I first figured out that I was dealing with depression and anxiety in my early 20’s.
Originally, I thought that my asthma was getting worse. Every day I would wake up and my chest and throat would feel tight. It felt like someone was sitting on my chest and lightly choking me. I was constantly late to everything because I’d have to spend at least an hour in bed trying to calm myself down so I could breathe normally. Then as my day would go on, that heaviness would come back and I’d find myself sitting down, using my inhaler, and struggling no to panic.
My doctor quickly corrected me. I was having panic attacks. He quickly prescribed me two bottles of pills: one to make me happy and one to stop the attacks.
I was also referred to a counsellor.
No one I knew was dealing with mental illness. I skulked around like a secret agent. I would disappear for a couple hours once a week for 3 months and I kept my pills hidden in my bedroom in my sock drawer, tucked away in a pair of socks that I never wore, but kept because I hate throwing away socks.
As soon as I was feeling better I declared myself “cured”. I stopped taking my pills and I stopped going to counselling.
My battle with mental illness has been ongoing since then. I’ve gone years where I’m fine and everything is awesome. Then things take a dive and I find myself back in counselling and picking up a new prescription.
It’s been a lonely process. In 2008 when I first started treating my anxiety and depression, almost no one was talking about mental illness. I couldn’t even talk to my family or close friends about what was going on because “anxiety doesn’t exist”. Ten years later mental illness is more widely talked about, but it is still an uncomfortable topic.
In 2019 my best friend started performing at New West comedy shows.
I had no interest in going to live comedy shows. I only went to support her. She was, is, and will always be my favourite New West comedian. I always knew Nina was funny, but I didn’t know there was a whole community of funny people out there waiting for me to make them all my new friends.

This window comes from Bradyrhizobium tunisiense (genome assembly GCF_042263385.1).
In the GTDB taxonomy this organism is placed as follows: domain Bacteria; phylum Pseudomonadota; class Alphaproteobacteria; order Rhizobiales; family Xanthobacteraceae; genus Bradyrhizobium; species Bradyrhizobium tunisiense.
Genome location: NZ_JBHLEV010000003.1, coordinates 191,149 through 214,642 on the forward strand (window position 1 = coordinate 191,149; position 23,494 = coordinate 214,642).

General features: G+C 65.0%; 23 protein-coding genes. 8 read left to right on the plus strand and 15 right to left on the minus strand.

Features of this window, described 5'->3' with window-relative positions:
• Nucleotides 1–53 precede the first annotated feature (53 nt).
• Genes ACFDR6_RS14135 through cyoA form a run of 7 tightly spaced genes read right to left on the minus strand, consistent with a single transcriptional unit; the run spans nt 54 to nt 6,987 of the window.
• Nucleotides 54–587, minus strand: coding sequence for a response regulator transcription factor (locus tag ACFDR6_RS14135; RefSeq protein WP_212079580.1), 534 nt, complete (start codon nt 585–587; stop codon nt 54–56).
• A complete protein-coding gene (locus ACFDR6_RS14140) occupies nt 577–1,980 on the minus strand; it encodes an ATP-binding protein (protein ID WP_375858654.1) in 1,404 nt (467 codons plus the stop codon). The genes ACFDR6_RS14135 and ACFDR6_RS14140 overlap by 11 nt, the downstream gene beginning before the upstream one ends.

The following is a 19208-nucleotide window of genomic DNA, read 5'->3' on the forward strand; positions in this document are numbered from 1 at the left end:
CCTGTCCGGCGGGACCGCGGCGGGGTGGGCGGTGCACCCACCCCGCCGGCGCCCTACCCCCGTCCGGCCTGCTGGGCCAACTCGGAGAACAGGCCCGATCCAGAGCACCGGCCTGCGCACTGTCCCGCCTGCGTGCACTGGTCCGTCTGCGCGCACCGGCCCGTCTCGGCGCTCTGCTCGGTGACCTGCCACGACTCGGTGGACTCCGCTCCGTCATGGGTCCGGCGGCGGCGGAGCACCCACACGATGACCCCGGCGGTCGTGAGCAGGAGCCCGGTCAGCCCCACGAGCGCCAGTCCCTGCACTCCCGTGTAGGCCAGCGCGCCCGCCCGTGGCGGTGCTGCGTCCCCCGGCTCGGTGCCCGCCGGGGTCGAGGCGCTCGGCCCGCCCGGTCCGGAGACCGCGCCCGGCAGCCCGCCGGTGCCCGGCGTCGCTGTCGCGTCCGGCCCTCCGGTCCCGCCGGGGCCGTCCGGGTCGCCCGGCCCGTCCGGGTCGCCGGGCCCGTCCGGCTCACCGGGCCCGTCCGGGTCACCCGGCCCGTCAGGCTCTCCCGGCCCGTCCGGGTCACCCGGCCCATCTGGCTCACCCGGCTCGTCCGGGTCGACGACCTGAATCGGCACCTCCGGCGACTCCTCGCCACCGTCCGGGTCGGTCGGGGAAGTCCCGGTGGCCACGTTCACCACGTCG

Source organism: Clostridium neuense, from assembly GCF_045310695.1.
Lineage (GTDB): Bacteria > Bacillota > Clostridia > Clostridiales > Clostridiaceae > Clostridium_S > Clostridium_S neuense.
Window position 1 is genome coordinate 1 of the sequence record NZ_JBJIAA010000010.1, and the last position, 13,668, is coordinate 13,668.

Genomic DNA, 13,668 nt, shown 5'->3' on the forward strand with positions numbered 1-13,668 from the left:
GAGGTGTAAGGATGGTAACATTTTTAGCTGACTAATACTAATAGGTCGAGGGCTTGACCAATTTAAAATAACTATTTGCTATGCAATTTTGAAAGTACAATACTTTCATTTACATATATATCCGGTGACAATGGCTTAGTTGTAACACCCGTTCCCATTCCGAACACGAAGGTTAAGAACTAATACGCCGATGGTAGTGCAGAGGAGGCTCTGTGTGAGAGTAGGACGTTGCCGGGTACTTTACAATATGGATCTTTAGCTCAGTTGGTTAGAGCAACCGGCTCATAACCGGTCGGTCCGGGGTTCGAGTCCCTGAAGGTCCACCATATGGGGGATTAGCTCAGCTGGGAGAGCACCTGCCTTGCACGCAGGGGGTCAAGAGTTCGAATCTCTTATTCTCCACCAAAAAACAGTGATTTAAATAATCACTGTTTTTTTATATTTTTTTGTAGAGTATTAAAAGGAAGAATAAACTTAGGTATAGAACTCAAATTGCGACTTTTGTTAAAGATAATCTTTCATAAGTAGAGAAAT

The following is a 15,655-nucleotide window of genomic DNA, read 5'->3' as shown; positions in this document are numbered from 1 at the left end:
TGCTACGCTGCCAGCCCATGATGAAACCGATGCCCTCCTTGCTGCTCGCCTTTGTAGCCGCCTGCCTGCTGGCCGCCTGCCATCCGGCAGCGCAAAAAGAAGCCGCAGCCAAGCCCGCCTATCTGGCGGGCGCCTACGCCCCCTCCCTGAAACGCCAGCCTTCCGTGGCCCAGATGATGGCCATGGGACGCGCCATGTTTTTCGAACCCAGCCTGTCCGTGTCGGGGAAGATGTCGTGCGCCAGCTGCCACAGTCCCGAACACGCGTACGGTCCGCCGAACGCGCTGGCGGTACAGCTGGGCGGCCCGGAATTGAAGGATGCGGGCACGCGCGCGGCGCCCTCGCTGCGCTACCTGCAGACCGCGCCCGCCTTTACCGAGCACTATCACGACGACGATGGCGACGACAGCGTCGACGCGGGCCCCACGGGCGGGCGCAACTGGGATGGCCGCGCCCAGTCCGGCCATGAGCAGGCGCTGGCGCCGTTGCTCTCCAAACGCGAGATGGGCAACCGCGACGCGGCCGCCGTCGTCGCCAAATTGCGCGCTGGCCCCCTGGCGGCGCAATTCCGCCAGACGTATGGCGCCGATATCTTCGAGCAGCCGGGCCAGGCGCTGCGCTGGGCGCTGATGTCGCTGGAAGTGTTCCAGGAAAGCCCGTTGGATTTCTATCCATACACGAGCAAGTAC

I also didn’t know how many people were dealing with mental illness.
The first comic that made jokes about their mental illness made me want to stand up and shout “PREACH!”
As my best friend booked more shows, I went to more shows. We commuted all over Vancouver and New West. Not everyone talked about their battles with mental illness all the time. However, enough people brought it up on stage that I didn’t feel so alone anymore. Here were these amazingly funny people, standing on a stage and talking about what I could barely discuss with my closest friends.
Before going to all these Vancouver and New West comedy shows, I would only vaguely allude to people that I had anxiety and depression.
“Sorry, I’m having a bad day.”
“I don’t feel like going out tonight, I’m really tired.”
“Lol sorry I was asleep.”
I felt alone and a little lost. Ok, I felt really lost.
I felt isolated.
This was the first time that I’d ever really heard someone talk about depression openly. I loved it because it meant that I wasn’t alone. I remember looking around to see how people were reacting. The crowd was laughing and no one looked worried or disgusted.
Thanks to the Vancouver and New West comedy scene, I didn’t feel alone anymore.
Since then, I’ve become very open about my struggle with mental illness. Knowing that there are comics all over the Lower Mainland helps me to feel okay with sharing what I go through. I spend more time making jokes than I do saying anything heartfelt, but at least I’m being vocal, right?
If I can do for just one person what Vancouver comedy and New West comedy did for me, I’ll feel like I’ve truly accomplished something.